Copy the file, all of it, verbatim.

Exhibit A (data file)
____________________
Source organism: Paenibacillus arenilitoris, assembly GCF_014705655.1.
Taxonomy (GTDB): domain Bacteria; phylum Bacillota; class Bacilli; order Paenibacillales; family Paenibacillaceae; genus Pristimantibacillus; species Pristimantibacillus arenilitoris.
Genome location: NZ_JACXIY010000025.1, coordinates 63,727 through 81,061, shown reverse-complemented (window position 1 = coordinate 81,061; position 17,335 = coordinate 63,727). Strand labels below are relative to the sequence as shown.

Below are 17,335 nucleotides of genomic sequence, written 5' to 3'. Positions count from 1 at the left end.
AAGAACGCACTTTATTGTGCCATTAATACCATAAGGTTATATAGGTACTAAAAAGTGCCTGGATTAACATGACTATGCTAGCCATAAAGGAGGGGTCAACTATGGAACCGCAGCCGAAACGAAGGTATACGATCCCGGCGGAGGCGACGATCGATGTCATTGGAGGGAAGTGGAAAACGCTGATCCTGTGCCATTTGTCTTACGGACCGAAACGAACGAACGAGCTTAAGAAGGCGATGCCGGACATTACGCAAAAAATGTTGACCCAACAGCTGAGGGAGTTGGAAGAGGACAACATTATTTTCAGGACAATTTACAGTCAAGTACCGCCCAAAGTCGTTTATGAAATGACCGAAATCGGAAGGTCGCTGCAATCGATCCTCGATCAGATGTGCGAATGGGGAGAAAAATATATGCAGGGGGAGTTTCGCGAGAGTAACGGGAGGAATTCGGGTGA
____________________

Source organism: Paenibacillus arenilitoris, assembly GCF_014705655.1.
Taxonomy (GTDB): domain Bacteria; phylum Bacillota; class Bacilli; order Paenibacillales; family Paenibacillaceae; genus Pristimantibacillus; species Pristimantibacillus arenilitoris.
Genome location: NZ_JACXIY010000025.1, coordinates 63,727 through 81,061, shown reverse-complemented (window position 1 = coordinate 81,061; position 17,335 = coordinate 63,727). Strand labels below are relative to the sequence as shown.

Below are 17,335 nucleotides of genomic sequence, written 5' to 3'. Positions count from 1 at the left end.
AAGAACGCACTTTATTGTGCCATTAATACCATAAGGTTATATAGGTACTAAAAAGTGCCTGGATTAACATGACTATGCTAGCCATAAAGGAGGGGTCAACTATGGAACCGCAGCCGAAACGAAGGTATACGATCCCGGCGGAGGCGACGATCGATGTCATTGGAGGGAAGTGGAAAACGCTGATCCTGTGCCATTTGTCTTACGGACCGAAACGAACGAACGAGCTTAAGAAGGCGATGCCGGACATTACGCAAAAAATGTTGACCCAACAGCTGAGGGAGTTGGAAGAGGACAACATTATTTTCAGGACAATTTACAGTCAAGTACCGCCCAAAGTCGTTTATGAAATGACCGAAATCGGAAGGTCGCTGCAATCGATCCTCGATCAGATGTGCGAATGGGGAGAAAAATATATGCAGGGGGAGTTTCGCGAGAGTAACGGGAGGAATTCGGGTGA